Optically, I imagine the achro will perform very nicely, but the 120 will have chromatic aberration (CA) or false colour and this is a simple fact of life when it comes to achromatic refractors. Now, I guess CA is not an obvious issue when observing deep sky objects (DSOs), but it will affect the quality of image when it comes to viewing brighter objects like the Moon or Jupiter. Some people are more sensitive to CA than others, so obviously what irritates one visual observer might not bother another but I'd suggest you try to find some local astronomers and try out a similar type of scope before purchasing. I mean, it would be an awful shame to buy something and only after purchase realise it isn't performing as you would have liked.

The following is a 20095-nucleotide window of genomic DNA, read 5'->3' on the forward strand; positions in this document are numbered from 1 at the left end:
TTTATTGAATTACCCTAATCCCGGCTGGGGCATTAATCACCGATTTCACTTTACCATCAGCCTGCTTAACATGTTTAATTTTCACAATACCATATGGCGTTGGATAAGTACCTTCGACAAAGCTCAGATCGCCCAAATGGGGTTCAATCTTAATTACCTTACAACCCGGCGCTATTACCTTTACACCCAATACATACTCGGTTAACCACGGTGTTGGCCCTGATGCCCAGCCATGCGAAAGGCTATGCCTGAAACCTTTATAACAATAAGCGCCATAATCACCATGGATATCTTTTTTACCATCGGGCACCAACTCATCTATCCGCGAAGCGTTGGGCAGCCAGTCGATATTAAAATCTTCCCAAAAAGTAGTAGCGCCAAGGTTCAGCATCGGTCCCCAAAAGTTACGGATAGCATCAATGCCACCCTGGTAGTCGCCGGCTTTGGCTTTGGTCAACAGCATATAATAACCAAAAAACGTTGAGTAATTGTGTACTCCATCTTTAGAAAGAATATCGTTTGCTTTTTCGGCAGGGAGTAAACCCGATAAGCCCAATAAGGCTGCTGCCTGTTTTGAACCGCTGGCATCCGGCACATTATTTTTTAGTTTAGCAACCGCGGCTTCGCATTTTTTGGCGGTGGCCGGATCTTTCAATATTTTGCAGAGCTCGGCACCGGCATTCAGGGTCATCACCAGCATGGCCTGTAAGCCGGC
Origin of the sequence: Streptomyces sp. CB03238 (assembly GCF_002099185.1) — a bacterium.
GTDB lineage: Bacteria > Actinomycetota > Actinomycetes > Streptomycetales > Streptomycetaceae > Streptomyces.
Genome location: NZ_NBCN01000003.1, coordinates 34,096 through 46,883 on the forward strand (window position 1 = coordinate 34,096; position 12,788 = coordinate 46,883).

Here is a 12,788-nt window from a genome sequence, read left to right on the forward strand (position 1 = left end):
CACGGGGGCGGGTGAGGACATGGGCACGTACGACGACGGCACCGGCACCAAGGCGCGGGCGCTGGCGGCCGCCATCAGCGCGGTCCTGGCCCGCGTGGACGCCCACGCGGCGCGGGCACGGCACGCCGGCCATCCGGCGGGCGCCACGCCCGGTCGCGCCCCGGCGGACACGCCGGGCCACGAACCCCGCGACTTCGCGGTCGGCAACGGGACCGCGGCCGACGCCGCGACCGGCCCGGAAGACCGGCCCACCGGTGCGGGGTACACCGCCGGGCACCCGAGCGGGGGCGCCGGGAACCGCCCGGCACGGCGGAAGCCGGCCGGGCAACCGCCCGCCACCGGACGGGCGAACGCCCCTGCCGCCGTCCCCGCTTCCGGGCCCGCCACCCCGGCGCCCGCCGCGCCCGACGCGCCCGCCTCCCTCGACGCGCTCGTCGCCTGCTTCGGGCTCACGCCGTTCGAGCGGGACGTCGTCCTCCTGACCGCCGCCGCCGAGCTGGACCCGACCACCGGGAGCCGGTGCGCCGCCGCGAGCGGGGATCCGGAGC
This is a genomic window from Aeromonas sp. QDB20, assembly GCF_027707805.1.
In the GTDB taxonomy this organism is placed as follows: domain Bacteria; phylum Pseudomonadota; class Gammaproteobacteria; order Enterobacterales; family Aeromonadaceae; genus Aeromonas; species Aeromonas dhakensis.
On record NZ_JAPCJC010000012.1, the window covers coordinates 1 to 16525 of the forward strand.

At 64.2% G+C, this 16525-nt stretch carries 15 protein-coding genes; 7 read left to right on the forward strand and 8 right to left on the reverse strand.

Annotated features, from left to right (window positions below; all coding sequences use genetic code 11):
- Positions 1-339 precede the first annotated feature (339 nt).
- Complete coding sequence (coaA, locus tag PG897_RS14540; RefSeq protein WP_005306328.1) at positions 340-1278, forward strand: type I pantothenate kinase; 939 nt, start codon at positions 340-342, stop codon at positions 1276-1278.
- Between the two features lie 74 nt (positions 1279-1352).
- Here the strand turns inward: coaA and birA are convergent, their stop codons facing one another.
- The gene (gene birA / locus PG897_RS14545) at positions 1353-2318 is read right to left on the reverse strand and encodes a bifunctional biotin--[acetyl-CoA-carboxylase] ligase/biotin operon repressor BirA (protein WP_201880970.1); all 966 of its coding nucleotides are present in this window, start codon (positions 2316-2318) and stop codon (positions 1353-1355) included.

Another point, an aperture of around 4.8" will be great on the Moon, Jupiter, Saturn etc but the drawback may come if you ever decide to view DSOs. The 'problem' now will be aperture. Unless you've got reasonably good dark skies, you may find that DSOs through the 120 a tad disappointing.

This leads me on to your suggestion of trying your hand at astro-photography in the future. Again, I know nothing about this subject but I think I know enough to realise that your first problem isn't going to be the scope. As far as I can gather, in order of priority for astro-photography is first the mount, then then camera, and after all that, the scope. Adding to this 'problem' is the high possibility that a refractor which is nice for general visual work, will probably be next to useless for serious photography.